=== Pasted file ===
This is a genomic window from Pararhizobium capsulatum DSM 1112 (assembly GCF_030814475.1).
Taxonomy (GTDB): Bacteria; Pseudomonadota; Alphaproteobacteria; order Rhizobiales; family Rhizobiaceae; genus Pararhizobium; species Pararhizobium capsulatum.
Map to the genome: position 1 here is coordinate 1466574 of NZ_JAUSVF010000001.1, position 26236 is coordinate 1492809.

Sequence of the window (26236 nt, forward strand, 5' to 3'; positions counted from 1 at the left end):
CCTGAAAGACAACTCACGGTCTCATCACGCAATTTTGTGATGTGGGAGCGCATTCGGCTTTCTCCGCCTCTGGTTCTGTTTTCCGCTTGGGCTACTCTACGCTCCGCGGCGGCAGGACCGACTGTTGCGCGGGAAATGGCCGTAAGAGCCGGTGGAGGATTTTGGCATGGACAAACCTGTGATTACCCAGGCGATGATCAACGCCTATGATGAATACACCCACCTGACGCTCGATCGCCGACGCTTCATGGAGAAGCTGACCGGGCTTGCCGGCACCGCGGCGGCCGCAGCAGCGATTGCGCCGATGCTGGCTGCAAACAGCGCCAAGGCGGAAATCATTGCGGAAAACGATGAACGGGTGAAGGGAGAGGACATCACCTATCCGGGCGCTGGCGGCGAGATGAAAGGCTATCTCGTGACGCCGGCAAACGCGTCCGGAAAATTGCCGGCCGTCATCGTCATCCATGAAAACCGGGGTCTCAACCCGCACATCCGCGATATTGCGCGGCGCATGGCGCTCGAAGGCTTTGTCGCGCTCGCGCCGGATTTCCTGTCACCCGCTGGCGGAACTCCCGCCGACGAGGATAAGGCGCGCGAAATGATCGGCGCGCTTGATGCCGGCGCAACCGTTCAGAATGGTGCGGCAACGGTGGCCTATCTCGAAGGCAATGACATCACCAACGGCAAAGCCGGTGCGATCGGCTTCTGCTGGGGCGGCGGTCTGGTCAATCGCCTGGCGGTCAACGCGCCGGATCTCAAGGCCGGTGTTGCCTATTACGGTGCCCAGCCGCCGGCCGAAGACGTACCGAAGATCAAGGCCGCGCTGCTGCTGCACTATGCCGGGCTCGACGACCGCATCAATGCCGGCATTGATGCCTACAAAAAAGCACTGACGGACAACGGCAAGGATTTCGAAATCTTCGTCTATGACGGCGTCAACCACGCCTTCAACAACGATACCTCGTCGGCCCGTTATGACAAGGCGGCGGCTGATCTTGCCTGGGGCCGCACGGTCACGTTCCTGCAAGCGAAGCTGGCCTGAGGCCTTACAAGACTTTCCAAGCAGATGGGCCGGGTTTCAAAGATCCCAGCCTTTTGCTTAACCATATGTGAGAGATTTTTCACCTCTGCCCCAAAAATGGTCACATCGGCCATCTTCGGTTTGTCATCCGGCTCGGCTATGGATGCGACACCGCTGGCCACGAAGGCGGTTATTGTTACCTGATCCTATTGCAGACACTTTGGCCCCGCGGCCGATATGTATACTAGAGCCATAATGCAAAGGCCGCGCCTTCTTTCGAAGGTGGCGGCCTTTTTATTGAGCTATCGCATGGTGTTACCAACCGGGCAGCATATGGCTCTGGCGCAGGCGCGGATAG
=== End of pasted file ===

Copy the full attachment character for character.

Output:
This is a genomic window from Pararhizobium capsulatum DSM 1112 (assembly GCF_030814475.1).
Taxonomy (GTDB): Bacteria; Pseudomonadota; Alphaproteobacteria; order Rhizobiales; family Rhizobiaceae; genus Pararhizobium; species Pararhizobium capsulatum.
Map to the genome: position 1 here is coordinate 1466574 of NZ_JAUSVF010000001.1, position 26236 is coordinate 1492809.

Sequence of the window (26236 nt, forward strand, 5' to 3'; positions counted from 1 at the left end):
CCTGAAAGACAACTCACGGTCTCATCACGCAATTTTGTGATGTGGGAGCGCATTCGGCTTTCTCCGCCTCTGGTTCTGTTTTCCGCTTGGGCTACTCTACGCTCCGCGGCGGCAGGACCGACTGTTGCGCGGGAAATGGCCGTAAGAGCCGGTGGAGGATTTTGGCATGGACAAACCTGTGATTACCCAGGCGATGATCAACGCCTATGATGAATACACCCACCTGACGCTCGATCGCCGACGCTTCATGGAGAAGCTGACCGGGCTTGCCGGCACCGCGGCGGCCGCAGCAGCGATTGCGCCGATGCTGGCTGCAAACAGCGCCAAGGCGGAAATCATTGCGGAAAACGATGAACGGGTGAAGGGAGAGGACATCACCTATCCGGGCGCTGGCGGCGAGATGAAAGGCTATCTCGTGACGCCGGCAAACGCGTCCGGAAAATTGCCGGCCGTCATCGTCATCCATGAAAACCGGGGTCTCAACCCGCACATCCGCGATATTGCGCGGCGCATGGCGCTCGAAGGCTTTGTCGCGCTCGCGCCGGATTTCCTGTCACCCGCTGGCGGAACTCCCGCCGACGAGGATAAGGCGCGCGAAATGATCGGCGCGCTTGATGCCGGCGCAACCGTTCAGAATGGTGCGGCAACGGTGGCCTATCTCGAAGGCAATGACATCACCAACGGCAAAGCCGGTGCGATCGGCTTCTGCTGGGGCGGCGGTCTGGTCAATCGCCTGGCGGTCAACGCGCCGGATCTCAAGGCCGGTGTTGCCTATTACGGTGCCCAGCCGCCGGCCGAAGACGTACCGAAGATCAAGGCCGCGCTGCTGCTGCACTATGCCGGGCTCGACGACCGCATCAATGCCGGCATTGATGCCTACAAAAAAGCACTGACGGACAACGGCAAGGATTTCGAAATCTTCGTCTATGACGGCGTCAACCACGCCTTCAACAACGATACCTCGTCGGCCCGTTATGACAAGGCGGCGGCTGATCTTGCCTGGGGCCGCACGGTCACGTTCCTGCAAGCGAAGCTGGCCTGAGGCCTTACAAGACTTTCCAAGCAGATGGGCCGGGTTTCAAAGATCCCAGCCTTTTGCTTAACCATATGTGAGAGATTTTTCACCTCTGCCCCAAAAATGGTCACATCGGCCATCTTCGGTTTGTCATCCGGCTCGGCTATGGATGCGACACCGCTGGCCACGAAGGCGGTTATTGTTACCTGATCCTATTGCAGACACTTTGGCCCCGCGGCCGATATGTATACTAGAGCCATAATGCAAAGGCCGCGCCTTCTTTCGAAGGTGGCGGCCTTTTTATTGAGCTATCGCATGGTGTTACCAACCGGGCAGCATATGGCTCTGGCGCAGGCGCGGATAG